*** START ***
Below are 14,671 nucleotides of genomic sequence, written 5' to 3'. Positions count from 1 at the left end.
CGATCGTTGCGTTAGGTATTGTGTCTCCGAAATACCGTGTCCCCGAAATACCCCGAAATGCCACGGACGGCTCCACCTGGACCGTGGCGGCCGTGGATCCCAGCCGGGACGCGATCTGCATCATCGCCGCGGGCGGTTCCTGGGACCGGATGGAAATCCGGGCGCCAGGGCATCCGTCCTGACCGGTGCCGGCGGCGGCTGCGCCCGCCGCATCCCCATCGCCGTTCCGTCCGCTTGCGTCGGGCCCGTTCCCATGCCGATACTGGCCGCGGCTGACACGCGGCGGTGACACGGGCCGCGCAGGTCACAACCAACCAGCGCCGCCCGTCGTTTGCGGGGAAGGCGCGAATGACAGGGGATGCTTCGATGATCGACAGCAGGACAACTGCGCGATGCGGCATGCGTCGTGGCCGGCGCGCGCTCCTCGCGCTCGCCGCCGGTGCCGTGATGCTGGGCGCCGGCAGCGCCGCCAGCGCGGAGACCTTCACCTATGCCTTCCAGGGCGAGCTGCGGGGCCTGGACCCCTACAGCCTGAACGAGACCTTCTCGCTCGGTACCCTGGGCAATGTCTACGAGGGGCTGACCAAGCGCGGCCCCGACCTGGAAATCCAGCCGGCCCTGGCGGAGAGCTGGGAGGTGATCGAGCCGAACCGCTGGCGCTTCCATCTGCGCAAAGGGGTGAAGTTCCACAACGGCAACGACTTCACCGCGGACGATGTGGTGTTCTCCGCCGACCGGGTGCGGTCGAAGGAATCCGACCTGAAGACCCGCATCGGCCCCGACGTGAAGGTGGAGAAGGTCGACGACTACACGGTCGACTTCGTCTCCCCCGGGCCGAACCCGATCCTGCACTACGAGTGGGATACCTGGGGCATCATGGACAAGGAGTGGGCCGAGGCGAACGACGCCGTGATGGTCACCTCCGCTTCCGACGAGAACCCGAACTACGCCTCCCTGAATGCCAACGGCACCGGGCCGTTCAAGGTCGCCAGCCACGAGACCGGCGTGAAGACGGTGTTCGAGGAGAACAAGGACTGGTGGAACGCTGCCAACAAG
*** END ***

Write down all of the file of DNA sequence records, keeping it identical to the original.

Below are 14,671 nucleotides of genomic sequence, written 5' to 3'. Positions count from 1 at the left end.
CGATCGTTGCGTTAGGTATTGTGTCTCCGAAATACCGTGTCCCCGAAATACCCCGAAATGCCACGGACGGCTCCACCTGGACCGTGGCGGCCGTGGATCCCAGCCGGGACGCGATCTGCATCATCGCCGCGGGCGGTTCCTGGGACCGGATGGAAATCCGGGCGCCAGGGCATCCGTCCTGACCGGTGCCGGCGGCGGCTGCGCCCGCCGCATCCCCATCGCCGTTCCGTCCGCTTGCGTCGGGCCCGTTCCCATGCCGATACTGGCCGCGGCTGACACGCGGCGGTGACACGGGCCGCGCAGGTCACAACCAACCAGCGCCGCCCGTCGTTTGCGGGGAAGGCGCGAATGACAGGGGATGCTTCGATGATCGACAGCAGGACAACTGCGCGATGCGGCATGCGTCGTGGCCGGCGCGCGCTCCTCGCGCTCGCCGCCGGTGCCGTGATGCTGGGCGCCGGCAGCGCCGCCAGCGCGGAGACCTTCACCTATGCCTTCCAGGGCGAGCTGCGGGGCCTGGACCCCTACAGCCTGAACGAGACCTTCTCGCTCGGTACCCTGGGCAATGTCTACGAGGGGCTGACCAAGCGCGGCCCCGACCTGGAAATCCAGCCGGCCCTGGCGGAGAGCTGGGAGGTGATCGAGCCGAACCGCTGGCGCTTCCATCTGCGCAAAGGGGTGAAGTTCCACAACGGCAACGACTTCACCGCGGACGATGTGGTGTTCTCCGCCGACCGGGTGCGGTCGAAGGAATCCGACCTGAAGACCCGCATCGGCCCCGACGTGAAGGTGGAGAAGGTCGACGACTACACGGTCGACTTCGTCTCCCCCGGGCCGAACCCGATCCTGCACTACGAGTGGGATACCTGGGGCATCATGGACAAGGAGTGGGCCGAGGCGAACGACGCCGTGATGGTCACCTCCGCTTCCGACGAGAACCCGAACTACGCCTCCCTGAATGCCAACGGCACCGGGCCGTTCAAGGTCGCCAGCCACGAGACCGGCGTGAAGACGGTGTTCGAGGAGAACAAGGACTGGTGGAACGCTGCCAACAAG